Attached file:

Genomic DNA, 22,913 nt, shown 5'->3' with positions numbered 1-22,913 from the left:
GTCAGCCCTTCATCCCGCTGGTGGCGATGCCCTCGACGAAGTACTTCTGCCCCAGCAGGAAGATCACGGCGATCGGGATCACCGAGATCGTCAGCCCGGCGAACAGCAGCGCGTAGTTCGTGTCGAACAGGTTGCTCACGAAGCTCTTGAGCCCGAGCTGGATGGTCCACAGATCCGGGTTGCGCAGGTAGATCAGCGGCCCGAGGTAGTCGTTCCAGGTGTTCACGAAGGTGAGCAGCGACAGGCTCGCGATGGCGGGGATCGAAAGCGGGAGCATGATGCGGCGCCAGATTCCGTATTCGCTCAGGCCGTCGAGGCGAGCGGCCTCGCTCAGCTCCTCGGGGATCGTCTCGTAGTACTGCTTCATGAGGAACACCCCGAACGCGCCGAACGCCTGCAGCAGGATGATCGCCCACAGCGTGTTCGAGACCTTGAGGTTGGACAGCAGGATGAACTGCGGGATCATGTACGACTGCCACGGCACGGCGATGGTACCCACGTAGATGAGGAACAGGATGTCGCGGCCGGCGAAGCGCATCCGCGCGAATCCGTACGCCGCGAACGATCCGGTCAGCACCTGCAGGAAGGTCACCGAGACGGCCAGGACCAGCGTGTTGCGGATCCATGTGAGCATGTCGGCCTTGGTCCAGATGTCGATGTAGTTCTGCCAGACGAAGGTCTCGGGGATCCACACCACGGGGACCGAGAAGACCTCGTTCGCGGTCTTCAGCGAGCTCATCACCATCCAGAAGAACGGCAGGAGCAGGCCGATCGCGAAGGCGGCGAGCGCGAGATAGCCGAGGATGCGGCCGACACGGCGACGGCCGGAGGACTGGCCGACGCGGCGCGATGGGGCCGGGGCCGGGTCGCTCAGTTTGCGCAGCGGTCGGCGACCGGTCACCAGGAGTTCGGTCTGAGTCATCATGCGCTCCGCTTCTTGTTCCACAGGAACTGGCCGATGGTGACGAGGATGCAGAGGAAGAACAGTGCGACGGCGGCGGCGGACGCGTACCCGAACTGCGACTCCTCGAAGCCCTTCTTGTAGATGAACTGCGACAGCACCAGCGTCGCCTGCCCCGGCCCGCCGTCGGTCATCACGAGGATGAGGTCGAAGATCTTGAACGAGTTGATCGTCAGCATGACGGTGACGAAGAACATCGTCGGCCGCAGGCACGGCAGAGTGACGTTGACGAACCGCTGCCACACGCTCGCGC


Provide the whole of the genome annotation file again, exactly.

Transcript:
Genomic DNA, 22,913 nt, shown 5'->3' with positions numbered 1-22,913 from the left:
GTCAGCCCTTCATCCCGCTGGTGGCGATGCCCTCGACGAAGTACTTCTGCCCCAGCAGGAAGATCACGGCGATCGGGATCACCGAGATCGTCAGCCCGGCGAACAGCAGCGCGTAGTTCGTGTCGAACAGGTTGCTCACGAAGCTCTTGAGCCCGAGCTGGATGGTCCACAGATCCGGGTTGCGCAGGTAGATCAGCGGCCCGAGGTAGTCGTTCCAGGTGTTCACGAAGGTGAGCAGCGACAGGCTCGCGATGGCGGGGATCGAAAGCGGGAGCATGATGCGGCGCCAGATTCCGTATTCGCTCAGGCCGTCGAGGCGAGCGGCCTCGCTCAGCTCCTCGGGGATCGTCTCGTAGTACTGCTTCATGAGGAACACCCCGAACGCGCCGAACGCCTGCAGCAGGATGATCGCCCACAGCGTGTTCGAGACCTTGAGGTTGGACAGCAGGATGAACTGCGGGATCATGTACGACTGCCACGGCACGGCGATGGTACCCACGTAGATGAGGAACAGGATGTCGCGGCCGGCGAAGCGCATCCGCGCGAATCCGTACGCCGCGAACGATCCGGTCAGCACCTGCAGGAAGGTCACCGAGACGGCCAGGACCAGCGTGTTGCGGATCCATGTGAGCATGTCGGCCTTGGTCCAGATGTCGATGTAGTTCTGCCAGACGAAGGTCTCGGGGATCCACACCACGGGGACCGAGAAGACCTCGTTCGCGGTCTTCAGCGAGCTCATCACCATCCAGAAGAACGGCAGGAGCAGGCCGATCGCGAAGGCGGCGAGCGCGAGATAGCCGAGGATGCGGCCGACACGGCGACGGCCGGAGGACTGGCCGACGCGGCGCGATGGGGCCGGGGCCGGGTCGCTCAGTTTGCGCAGCGGTCGGCGACCGGTCACCAGGAGTTCGGTCTGAGTCATCATGCGCTCCGCTTCTTGTTCCACAGGAACTGGCCGATGGTGACGAGGATGCAGAGGAAGAACAGTGCGACGGCGGCGGCGGACGCGTACCCGAACTGCGACTCCTCGAAGCCCTTCTTGTAGATGAACTGCGACAGCACCAGCGTCGCCTGCCCCGGCCCGCCGTCGGTCATCACGAGGATGAGGTCGAAGATCTTGAACGAGTTGATCGTCAGCATGACGGTGACGAAGAACATCGTCGGCCGCAGGCACGGCAGAGTGACGTTGACGAACCGCTGCCACACGCTCGCGC